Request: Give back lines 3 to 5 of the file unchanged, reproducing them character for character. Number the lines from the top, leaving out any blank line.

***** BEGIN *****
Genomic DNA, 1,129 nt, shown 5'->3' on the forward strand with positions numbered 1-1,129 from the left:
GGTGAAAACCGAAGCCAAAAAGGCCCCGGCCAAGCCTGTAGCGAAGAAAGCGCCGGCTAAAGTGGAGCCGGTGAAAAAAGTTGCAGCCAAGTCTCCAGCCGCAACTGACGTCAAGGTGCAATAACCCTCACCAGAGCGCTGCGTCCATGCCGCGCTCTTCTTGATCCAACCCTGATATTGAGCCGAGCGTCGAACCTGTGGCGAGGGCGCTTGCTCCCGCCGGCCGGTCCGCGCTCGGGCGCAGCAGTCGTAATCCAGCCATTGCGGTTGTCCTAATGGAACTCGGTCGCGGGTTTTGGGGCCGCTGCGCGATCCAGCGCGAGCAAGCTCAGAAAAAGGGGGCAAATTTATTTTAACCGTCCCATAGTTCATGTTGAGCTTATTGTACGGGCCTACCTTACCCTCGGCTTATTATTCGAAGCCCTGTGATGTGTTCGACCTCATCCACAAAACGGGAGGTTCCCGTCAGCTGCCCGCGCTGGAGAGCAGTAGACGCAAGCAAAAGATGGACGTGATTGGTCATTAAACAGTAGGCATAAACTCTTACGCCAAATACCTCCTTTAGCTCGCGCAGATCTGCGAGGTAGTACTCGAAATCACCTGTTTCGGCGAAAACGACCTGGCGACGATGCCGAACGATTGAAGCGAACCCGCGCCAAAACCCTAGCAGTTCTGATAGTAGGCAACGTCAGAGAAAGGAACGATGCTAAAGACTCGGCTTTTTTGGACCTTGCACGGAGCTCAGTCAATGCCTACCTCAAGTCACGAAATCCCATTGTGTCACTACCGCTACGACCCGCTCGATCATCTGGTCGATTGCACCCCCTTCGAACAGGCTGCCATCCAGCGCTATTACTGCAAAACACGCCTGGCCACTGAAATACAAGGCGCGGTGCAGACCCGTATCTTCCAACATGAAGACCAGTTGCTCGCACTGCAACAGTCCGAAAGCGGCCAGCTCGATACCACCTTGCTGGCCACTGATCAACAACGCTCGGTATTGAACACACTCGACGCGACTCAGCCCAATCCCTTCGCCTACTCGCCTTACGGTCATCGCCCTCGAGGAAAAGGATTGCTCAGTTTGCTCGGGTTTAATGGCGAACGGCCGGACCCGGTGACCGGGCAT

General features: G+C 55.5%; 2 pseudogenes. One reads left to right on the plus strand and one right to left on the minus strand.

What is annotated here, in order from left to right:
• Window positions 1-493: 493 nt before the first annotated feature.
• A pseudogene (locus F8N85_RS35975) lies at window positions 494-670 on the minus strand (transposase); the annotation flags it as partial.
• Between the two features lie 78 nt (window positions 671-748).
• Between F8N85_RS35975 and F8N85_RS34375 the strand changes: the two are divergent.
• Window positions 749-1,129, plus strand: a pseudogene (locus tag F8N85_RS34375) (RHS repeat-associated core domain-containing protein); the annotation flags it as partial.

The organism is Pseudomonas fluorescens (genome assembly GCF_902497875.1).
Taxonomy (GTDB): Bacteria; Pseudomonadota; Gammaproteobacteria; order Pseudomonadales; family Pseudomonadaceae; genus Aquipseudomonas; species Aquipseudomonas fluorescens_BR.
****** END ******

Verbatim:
General features: G+C 55.5%; 2 pseudogenes. One reads left to right on the plus strand and one right to left on the minus strand.

What is annotated here, in order from left to right:
• Window positions 1-493: 493 nt before the first annotated feature.